Drones and privacy–will you allow it, or shoot them down?


There’s quite a bit of talk these days about drones, or unmanned aircraft (UAS).  These have several problems, when you get right down to it.

  1. Noise pollution – it’s annoying enough when Sherrif’s helicopters fly overhead and loiter for awhile, but while a UAS would probably be quieter, it’s still not silent.
  2. Safety – If one of these malfunctions or the remote pilot makes a mistake, they can crash, doing damage to persons and property
  3. Privacy – are you comfortable having cameras over your home or business, watching you and recording what you are doing?  If you are, perhaps Russia would be a better place for you to live.

I am mainly concerned about #3, though the first two certainly are things to think about.  As time go by we (as a nation) are slowly giving up our privacy by allowing our lives to become more public (we post personal stuff on Facebook or Twitter and then wonder how stalkers know about us for example).  Todays youth has grown up with this pervasive social network and doesn’t even give a thought to how their personal privacy is compromised by participating.  It seems it’s only us old farts who grew up before this became prevalent who look at it and say “wow, that’s not good, nope, I’m not doing that”.

Unmanned drones are another thing that is starting to take off (ok, sorry, couldn’t resist that).  If we sit idly by and allow this to happen, then there will be no concept of privacy, even in your own back yard.

One town in Colorado has a proposal drafted by resident Phillip Steel to do something about this, in a very American manner.  According to Steel, “We do not want drones in town.  They fly in town, they get shot down”.  Excellent!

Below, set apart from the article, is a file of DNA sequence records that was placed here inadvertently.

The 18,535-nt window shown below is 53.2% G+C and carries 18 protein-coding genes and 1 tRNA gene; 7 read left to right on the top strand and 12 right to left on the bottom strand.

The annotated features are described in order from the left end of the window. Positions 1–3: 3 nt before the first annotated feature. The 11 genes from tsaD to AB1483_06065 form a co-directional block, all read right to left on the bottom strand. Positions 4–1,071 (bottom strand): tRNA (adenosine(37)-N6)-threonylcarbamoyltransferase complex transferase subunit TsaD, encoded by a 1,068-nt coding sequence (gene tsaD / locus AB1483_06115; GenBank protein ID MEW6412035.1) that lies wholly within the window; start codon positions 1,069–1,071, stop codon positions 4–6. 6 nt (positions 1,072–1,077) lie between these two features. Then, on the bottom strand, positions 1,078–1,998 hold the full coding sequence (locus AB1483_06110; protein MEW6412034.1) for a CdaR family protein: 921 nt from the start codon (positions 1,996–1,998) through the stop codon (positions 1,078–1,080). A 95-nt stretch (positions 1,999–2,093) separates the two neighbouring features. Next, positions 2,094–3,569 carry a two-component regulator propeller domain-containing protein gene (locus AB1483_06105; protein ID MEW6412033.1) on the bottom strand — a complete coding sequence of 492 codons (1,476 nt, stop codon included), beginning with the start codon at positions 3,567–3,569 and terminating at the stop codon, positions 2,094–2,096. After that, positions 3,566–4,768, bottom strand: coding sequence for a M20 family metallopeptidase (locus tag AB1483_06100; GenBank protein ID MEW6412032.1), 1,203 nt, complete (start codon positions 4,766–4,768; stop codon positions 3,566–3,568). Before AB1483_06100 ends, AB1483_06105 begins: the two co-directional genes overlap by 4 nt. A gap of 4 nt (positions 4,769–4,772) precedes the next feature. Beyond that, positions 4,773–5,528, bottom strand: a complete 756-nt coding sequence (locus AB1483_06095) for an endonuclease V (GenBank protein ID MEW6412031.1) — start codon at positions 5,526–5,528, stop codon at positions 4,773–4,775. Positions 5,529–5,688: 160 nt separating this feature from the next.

The proposal was to sell $25 hunting licenses, and offered a $100 reward to anyone who shot down a drone “known to be owned or operated by the United States Government”.  Wow, how cool is THAT??

The FAA of course (in their traditional role as spoilsports) takes issue with this, stating “Shooting at an unmanned aircraft could result in criminal or civil liability, just as would firing at a manned airplane”.  They claim that they are responsible for airspace and safety and that a damaged aircraft could crash and hurt somebody or damage property (hmm… kinda like my #2 above even without the gunman, but I’m sure they feel THOSE risks are acceptable).

Personally, I think that if everybody took the attitude that Mr. Steel has, that the FAA would find it difficult or impossible to enforce on a large scale, the government would find that they are spending a LOT of money to replace these expensive planes, and the whole thing would fizzle, much to the delight of privacy loving folks everywhere.

Here’s another entertaining alternative, borrowed from WWII.  The Germans had flying bombs which had no pilot and would fly across the channel, run out of Petrol (it’s England, folks), then crash and explode.  They were quite terrifying as weapons because of their random targets and because you could hear them and knew you were safe… until the engine stopped.  Very Hitchcock-esque from a terror standpoint, but I digress.  The allies came up with a good solution.  They’d fly up next to these things, put a wingtip under their wing and then roll their plane.  This caused the bomb to bank, veer off course, and crash in the channel.  Wouldn’t it be fun to do that with a Drone?  Of course I never would do such a terrible thing, and I would never recommend that anybody else do such a terrible and rebellious act, but it’s fun to think about isn’t it?  I bet there are a number of other fun scenarios that don’t involve something as direct as shooting a drone down.  This could be a fun video game!!

Here’s a short article in AVWEB about this amusing Colorado proposal.

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